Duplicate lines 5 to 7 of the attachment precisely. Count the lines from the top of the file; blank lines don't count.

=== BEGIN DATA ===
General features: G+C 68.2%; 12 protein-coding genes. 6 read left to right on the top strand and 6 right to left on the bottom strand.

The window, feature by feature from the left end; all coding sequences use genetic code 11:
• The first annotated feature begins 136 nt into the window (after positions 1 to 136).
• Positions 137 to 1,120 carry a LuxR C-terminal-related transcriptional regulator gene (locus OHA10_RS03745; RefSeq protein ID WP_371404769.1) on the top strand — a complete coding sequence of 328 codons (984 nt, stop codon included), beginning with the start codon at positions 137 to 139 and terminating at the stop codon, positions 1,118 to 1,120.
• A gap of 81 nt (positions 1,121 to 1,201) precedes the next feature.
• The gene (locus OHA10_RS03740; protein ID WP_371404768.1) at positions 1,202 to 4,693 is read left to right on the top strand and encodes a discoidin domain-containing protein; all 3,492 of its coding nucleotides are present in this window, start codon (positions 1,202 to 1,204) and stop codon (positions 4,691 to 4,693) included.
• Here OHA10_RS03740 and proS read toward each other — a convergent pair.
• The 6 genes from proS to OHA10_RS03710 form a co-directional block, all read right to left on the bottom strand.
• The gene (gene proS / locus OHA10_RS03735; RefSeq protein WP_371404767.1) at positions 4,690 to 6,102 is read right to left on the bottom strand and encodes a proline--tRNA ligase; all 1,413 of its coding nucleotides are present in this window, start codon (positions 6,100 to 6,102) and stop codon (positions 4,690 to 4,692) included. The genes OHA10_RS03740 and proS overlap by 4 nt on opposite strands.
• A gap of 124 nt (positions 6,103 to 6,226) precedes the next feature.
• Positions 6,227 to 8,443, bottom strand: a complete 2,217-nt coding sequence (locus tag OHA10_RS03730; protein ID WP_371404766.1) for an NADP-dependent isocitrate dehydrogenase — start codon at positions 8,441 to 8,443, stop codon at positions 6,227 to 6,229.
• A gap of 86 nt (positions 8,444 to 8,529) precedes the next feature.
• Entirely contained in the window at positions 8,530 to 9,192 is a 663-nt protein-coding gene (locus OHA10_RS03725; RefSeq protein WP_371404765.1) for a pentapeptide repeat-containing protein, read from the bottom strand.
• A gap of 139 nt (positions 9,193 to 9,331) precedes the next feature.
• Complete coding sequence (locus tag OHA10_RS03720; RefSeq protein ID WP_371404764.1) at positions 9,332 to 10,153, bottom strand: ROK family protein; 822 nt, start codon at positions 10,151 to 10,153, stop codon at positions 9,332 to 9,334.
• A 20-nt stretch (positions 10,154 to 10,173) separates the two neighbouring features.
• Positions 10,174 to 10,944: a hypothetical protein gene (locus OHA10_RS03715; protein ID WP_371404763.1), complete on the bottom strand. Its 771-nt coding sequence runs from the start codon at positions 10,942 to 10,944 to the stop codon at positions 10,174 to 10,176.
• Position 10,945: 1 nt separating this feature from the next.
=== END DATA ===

• A gap of 81 nt (positions 1,121 to 1,201) precedes the next feature.
• The gene (locus OHA10_RS03740; protein ID WP_371404768.1) at positions 1,202 to 4,693 is read left to right on the top strand and encodes a discoidin domain-containing protein; all 3,492 of its coding nucleotides are present in this window, start codon (positions 1,202 to 1,204) and stop codon (positions 4,691 to 4,693) included.
• Here OHA10_RS03740 and proS read toward each other — a convergent pair.